Oldest Bowling Alley in America Turns 100

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The walls of this tiny bowling alley are so close together you'd think a bowler would feel claustrophobic.

But stand before this pair of lanes, in the same spot where bowlers have been lacing up since before World War I, and the strongest reaction you feel is captivation.

The lanes are real wood, not the synthetic wood of modern lanes, and it's so resilient it's never been changed since it was set in place 100 years ago. Pin boys reload the manual pin mechanism by hand, and numerous photos on the walls document the history of the nation's oldest bowling alley.

In a city that became synonymous with beer and bowling, the Holler House tavern and bowling alley has been an enduring landmark. Hundreds of former patrons returned to this working-class Milwaukee neighborhood on Saturday, the Holler House's 100th anniversary, to relieve a century of good times.

"I've bowled at other places but this was always the best place to come," said Barbara Kwarcinski, 68, of Milwaukee.

She smiled and added, "It was fun — you could swear at the pin boys because it's their fault you're bowling lousy."

Between the lanes run two rails, like the track of a tiny roller coaster, on which the pin boy rolls the ball back to bowlers.

"Sometimes the customers put some money in the thumb hole and I'll take a couple of extra pins away for them," said Kris Stuckert, 26, a former pin boy who still occasionally works with larger parties. "You make pretty good tips, but sometimes you get someone who doesn't tip much. Then I just let Grandma know."

You wouldn't want to mess with this grandma. Marcy Skowronski, 82, is only 4-foot-11 but the feisty owner of the Holler House isn't afraid to speak her mind.

"I just say, 'is that all you gave him? Come on, you can do better than that,"' she said. "But most people are good about it. People who come here, they're like family."

In preparation for the weekend celebration the Holler House got its first thorough cleaning in almost 40 years. Among the gems unearthed during the cleanup were five wooden bowling balls, each with only two finger holes and weighing about 15 pounds.

One casualty of the cleanup was a naughty collection that used to grace the walls and ceilings of the tavern upstairs. About a thousand bras used to hang from every available object, each signed by the woman who left it.

"About 40 years ago we were sitting here drinking and, I don't know, I guess we started taking our clothes off," said Skowronski, sipping a vodka tonic. "It just became a tradition that women would leave a bra the first time they came here."

Many brassieres began falling apart over the years and Skowronski had the rest boxed up.

"I'm sure it won't be long before we have a whole new collection," she said.

From the outside, the Holler House looks like any other bar in this quiet working-class neighborhood. But walk inside and you get an idea of what "Cheers" might have been like if the bar in the popular TV sitcom had a pair of bowling lanes in the basement.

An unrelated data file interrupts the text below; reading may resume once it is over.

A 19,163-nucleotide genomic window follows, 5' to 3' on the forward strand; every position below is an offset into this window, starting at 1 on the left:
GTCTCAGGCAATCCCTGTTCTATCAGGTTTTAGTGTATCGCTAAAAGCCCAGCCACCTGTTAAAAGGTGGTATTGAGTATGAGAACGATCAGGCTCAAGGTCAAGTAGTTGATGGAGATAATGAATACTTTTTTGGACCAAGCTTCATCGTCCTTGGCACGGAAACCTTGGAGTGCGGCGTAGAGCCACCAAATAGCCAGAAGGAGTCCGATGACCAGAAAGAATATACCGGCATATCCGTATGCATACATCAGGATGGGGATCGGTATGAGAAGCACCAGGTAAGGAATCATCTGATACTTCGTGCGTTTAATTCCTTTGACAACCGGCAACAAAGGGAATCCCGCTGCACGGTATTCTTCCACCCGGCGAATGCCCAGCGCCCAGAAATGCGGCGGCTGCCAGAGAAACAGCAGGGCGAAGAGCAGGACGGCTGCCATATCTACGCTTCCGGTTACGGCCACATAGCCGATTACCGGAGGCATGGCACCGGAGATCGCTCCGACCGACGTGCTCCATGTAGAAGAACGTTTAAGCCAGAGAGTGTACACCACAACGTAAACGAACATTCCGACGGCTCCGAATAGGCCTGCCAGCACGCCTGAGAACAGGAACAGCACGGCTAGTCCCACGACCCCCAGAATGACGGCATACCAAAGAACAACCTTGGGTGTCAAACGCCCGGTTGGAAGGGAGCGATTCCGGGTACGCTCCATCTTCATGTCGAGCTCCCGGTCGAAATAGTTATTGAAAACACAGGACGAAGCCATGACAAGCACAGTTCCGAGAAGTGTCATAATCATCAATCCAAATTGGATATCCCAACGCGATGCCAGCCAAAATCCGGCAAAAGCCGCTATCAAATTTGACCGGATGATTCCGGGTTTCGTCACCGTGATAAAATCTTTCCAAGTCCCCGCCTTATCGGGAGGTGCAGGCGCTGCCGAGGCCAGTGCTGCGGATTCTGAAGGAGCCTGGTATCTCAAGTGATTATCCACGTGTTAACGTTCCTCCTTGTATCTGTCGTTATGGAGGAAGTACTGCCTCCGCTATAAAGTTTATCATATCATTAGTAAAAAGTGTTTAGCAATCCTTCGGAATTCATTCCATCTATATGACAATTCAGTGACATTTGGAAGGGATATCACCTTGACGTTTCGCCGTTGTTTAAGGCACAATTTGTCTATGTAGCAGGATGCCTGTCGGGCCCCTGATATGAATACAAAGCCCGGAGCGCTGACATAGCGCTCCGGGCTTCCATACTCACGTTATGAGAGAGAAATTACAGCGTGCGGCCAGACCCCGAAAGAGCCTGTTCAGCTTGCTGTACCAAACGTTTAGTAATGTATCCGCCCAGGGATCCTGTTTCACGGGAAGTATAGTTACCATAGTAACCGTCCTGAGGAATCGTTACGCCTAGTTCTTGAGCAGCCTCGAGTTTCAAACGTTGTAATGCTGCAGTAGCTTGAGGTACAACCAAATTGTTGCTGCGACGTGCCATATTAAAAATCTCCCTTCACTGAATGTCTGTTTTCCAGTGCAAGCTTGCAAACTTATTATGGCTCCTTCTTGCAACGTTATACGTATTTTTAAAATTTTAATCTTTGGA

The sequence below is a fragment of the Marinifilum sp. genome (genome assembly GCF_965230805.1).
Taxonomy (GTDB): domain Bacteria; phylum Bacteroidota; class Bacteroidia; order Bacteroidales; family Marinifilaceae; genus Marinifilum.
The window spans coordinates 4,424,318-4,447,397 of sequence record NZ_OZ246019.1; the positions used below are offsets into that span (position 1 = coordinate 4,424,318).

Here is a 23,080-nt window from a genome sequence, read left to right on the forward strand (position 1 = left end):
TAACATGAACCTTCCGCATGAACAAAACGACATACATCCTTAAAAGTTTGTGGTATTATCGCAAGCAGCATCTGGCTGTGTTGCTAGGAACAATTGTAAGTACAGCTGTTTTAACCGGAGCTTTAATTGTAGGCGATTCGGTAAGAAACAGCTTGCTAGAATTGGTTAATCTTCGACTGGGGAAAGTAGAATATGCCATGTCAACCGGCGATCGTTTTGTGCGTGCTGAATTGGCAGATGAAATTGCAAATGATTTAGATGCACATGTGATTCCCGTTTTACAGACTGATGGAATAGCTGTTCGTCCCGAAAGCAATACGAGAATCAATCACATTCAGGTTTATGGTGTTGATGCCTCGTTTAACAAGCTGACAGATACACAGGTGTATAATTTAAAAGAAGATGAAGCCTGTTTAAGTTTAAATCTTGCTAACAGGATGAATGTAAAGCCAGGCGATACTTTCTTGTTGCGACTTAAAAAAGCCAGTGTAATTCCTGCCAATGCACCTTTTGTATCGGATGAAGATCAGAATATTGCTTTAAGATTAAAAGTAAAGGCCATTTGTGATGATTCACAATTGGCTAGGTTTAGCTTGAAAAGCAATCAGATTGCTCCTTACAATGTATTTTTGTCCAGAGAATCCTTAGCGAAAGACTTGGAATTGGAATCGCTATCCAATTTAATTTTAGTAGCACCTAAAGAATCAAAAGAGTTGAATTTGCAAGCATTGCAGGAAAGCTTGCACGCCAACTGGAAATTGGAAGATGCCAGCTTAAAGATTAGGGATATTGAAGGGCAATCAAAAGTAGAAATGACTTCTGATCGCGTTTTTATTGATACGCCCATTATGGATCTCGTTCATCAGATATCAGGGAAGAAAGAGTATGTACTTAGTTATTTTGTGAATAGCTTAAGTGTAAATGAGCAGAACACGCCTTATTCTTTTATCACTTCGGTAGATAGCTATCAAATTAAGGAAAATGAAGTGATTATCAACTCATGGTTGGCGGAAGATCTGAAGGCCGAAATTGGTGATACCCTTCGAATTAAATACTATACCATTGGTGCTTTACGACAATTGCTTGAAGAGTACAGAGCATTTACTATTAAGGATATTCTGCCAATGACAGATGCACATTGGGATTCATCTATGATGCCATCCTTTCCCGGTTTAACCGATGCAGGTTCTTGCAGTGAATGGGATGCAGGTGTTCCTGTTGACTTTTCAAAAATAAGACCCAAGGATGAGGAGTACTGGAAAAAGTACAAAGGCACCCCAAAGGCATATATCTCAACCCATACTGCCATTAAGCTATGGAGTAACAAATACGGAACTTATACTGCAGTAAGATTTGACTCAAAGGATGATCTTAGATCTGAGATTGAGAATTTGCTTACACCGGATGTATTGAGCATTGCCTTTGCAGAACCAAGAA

Matt Hersel, 49, came to the Holler House when he was 17 for his first beer and has been a regular ever since. The Milwaukee salesman met his wife there, and was also a regular bowler for 23 years until back problems forced him to quit.

He recalled the old-timers who drank there over the years, men who lived through the Depression and told stories of their World War II exploits.

"Guys here were tough as nails," Hersel said. "You didn't come here to party, you came to get to know guys like that, hardworking guys, guys that taught you things about life."

Signs on the walls recall life in that bygone era. Original handbills dating back to 1912 and 1916 announce upcoming bowling tournaments, and other signs advertise a hot beef sandwich for a nickel and a half-gallon of beer for 25 cents plus deposit.

Skowronski's late husband Gene was born in the apartment behind the bar, where in 1952 Marcy moved in as a 26-year-old bride. Quick with a smile and a story, she recalled how her in-laws hid liquor under her husband's crib during Prohibition because they knew it was one place the feds wouldn't check.

The tavern was originally named for Gene and Marcy Skowronski, but was nicknamed the Holler House about 35 years ago because of the persistent sounds of raucous reveling.

As charming as the tavern is, the bowling alley below is something special. There are about a dozen pairs of mismatched shoes, although bowlers are welcome to raid shoes from bowling bags left on a shelf by the regular customers.

There are no chairs, and bowlers keep score on paper hanging from the wall. The close quarters lead to thunderous echoes as the balls rumble down the regulation lanes, each of which has absorbed about a million tosses.

Skowronski, whose personality can fill a room, says she has no intention of retiring, even at 82.

"Nope, I'm going to die behind the bar," she said. "Why would I leave all this? These people, we all care about each other, we're all extended family. No, this is where I belong."